KCTU must reinvent itself

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KCTU must reinvent itself

Park Chung-il
The author is head of AI and Big Data Cluster at law firm Class.

I have an image associated with the Korean Confederation of Trade Unions (KCTU). I have a strongly negative impression that the KCTU is a political group with vested interests that engages in selfish and uncompromising illegal strikes and blames others while defending its own flaws. Another problem is that it causes its own isolation by maintaining a passive stance on social dialogue and compromise. It is also criticized for only representing regular employees in major corporations and the public sector. Due to the “labor politics” of the “labor aristocrats,” the KCTU has a much bigger say in economic and social policies than it deserves.
When KCTU was founded on November 11, 1995, it proclaimed that its goals was to “improve the quality of life for all people through democratic reform of the society.” Now that 26 years have passed, is the KCTU following its mission statement? It has ignored the government’s repeated requests during the Covid-19 pandemic and went on to organize two illegal general strikes on July 3 and October 20. After-school meal preparation workers, caregivers and irregular workers at schools and civil servants participated in the strike. The umbrella union’s selfish behavior using young children was criticized.
KCTU must escape the vicious cycle of illegal labor activities. If it goes against the changes in the world as AI is changing the world entirely, the militant union may disappear in five years. In the age of AI replacing human labor, how should the KCTU transform itself?
First, it must accept the global new labor union paradigm. The outside world is pursuing labor reform of giving up regular employment and vested interests, improving rights of irregular workers and enhancing social responsibility. By unifying the labor movement and pursuing a rational path, political unions are on the decline. The economy is strengthening by making the labor market flexible.
Second, it needs to prepare for the post-Covid transformation. With the climate crisis and digital transition, the industrial structure is being reorganized. Much production and office work is being replaced by AI and robots. As existing manpower is reduced, the software sector is hiring more.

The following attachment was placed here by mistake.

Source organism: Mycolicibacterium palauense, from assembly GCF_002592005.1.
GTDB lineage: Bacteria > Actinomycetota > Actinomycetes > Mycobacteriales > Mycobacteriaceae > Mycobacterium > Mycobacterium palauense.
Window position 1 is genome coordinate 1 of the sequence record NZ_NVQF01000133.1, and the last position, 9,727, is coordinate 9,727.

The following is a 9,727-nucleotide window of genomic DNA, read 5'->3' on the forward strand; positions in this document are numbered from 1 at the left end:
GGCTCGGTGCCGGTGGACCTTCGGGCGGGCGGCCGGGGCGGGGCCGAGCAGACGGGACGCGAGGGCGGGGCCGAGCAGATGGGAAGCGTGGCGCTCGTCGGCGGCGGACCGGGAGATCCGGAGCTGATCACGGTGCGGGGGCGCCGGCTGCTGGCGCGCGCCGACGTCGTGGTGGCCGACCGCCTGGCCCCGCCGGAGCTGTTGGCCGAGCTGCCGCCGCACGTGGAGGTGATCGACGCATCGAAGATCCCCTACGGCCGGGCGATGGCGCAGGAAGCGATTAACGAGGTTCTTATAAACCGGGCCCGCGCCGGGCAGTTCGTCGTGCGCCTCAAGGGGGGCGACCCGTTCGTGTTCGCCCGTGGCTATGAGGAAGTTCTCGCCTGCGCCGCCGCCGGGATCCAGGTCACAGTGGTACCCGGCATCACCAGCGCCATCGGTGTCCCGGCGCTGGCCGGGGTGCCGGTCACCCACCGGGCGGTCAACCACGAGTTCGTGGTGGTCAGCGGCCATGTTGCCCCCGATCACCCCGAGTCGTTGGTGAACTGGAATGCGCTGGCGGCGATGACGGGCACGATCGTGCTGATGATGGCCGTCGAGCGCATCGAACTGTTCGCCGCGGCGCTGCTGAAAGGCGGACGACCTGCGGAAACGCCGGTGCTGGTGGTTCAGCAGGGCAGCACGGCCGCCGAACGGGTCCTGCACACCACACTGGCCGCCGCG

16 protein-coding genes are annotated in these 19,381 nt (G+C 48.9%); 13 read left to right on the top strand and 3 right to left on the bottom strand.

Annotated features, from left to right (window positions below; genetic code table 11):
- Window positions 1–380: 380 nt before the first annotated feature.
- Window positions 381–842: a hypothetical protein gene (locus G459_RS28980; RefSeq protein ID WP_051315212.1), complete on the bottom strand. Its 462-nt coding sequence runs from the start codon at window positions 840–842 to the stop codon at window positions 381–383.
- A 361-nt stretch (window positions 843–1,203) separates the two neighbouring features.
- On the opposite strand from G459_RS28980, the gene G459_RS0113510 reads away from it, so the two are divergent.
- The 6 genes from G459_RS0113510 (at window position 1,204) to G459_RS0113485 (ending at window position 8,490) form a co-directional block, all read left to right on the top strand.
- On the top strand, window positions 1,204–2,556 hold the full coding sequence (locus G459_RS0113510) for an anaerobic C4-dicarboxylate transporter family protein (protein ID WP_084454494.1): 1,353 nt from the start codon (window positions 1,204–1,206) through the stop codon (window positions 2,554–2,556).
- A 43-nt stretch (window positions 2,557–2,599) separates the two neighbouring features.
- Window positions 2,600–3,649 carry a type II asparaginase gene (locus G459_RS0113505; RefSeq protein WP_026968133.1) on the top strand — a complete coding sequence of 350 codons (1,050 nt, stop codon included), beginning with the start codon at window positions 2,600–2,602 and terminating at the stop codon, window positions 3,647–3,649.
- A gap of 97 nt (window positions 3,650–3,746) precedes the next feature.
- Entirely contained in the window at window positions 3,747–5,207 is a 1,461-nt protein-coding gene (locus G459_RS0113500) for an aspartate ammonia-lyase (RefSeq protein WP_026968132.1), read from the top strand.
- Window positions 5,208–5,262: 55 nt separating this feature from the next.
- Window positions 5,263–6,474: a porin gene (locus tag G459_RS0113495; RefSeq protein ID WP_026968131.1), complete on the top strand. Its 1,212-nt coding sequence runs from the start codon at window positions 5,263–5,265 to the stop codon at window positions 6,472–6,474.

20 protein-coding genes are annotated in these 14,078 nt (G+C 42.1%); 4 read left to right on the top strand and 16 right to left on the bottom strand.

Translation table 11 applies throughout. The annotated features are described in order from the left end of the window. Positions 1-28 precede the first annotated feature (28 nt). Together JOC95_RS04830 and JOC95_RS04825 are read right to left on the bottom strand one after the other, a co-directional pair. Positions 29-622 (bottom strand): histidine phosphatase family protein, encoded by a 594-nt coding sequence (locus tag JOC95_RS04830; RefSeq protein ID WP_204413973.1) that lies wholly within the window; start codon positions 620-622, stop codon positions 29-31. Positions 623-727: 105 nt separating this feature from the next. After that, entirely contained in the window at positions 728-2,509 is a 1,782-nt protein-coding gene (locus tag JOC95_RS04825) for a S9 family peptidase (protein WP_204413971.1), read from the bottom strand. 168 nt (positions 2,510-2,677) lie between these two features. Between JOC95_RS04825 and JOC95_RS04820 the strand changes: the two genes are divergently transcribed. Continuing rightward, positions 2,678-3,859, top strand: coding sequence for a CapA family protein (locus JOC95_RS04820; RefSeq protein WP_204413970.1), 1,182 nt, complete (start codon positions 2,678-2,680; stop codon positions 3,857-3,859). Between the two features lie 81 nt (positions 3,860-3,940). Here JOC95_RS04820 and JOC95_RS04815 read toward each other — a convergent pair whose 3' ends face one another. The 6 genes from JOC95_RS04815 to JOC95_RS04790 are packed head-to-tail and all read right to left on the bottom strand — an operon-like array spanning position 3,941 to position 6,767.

Re-education and training is required for the transfer in jobs to different industries. It needs to expedite job change training for the employment of union members.
 Members of the militant Korean Confederation of Trade Unions (KCTU) stage a massive rally in central Seoul on Oct. 20 to demand the rights to labor activities for all workers and the ending of discrimination against contract workers. [KIM SANG-SEON]

Members of the militant Korean Confederation of Trade Unions (KCTU) stage a massive rally in central Seoul on Oct. 20 to demand the rights to labor activities for all workers and the ending of discrimination against contract workers. [KIM SANG-SEON]

Third, it must adapt to changes of Generation MZ, a term referring to both millennials born between 1980 and 1995 and those in Gen Z, born between 1996 and 2010. The uncompromising struggle-oriented existing labor movement, rigid culture within the union and a lack of communication incur antagonism from the young generation. Rather than traditional methods of occupation, rallies, slogans and placards, the young generation of workers use social media to collect and release opinions. According to an online poll, 60 percent of the Gen MZ doesn’t want to join a union.
Fourth, the KCTU should respond to the change in labor due to the AI revolution. Existing manufacturing plants are replaced by smart factories, and labor is increasingly replaced by remote work and telecommuting. Companies expand flexible organization by outsourcing workers and by cloud sourcing.
Fifth, it must respond to the expansion of the AI platform job market. The digital transformation society divides labor into small units and outsources through the internet. As platform labor is expanding, permanent employment is decreasing. The KCTU must prepare for a decrease in union membership.
Sixth, a change of awareness about the labor movement is needed. The KCTU must pursue employment stability and expansion of the social safety network through social compromise, not struggle. It can wield influence when it helps unorganized workers, the self-employed and small-business owners.
The KCTU must open the door for changes with a new type of labor movement. Its members will all die with the analog mindset of the industrialization era. KCTU’s slogan has long been “Change the World.” But while it was fighting to change the world, it neglected changing itself. If it dilly-dallies without action, it can be swept up by the tsunami of the AI revolution and disappear. If the KCTU wants to change the world properly, it must change itself before it’s too late.
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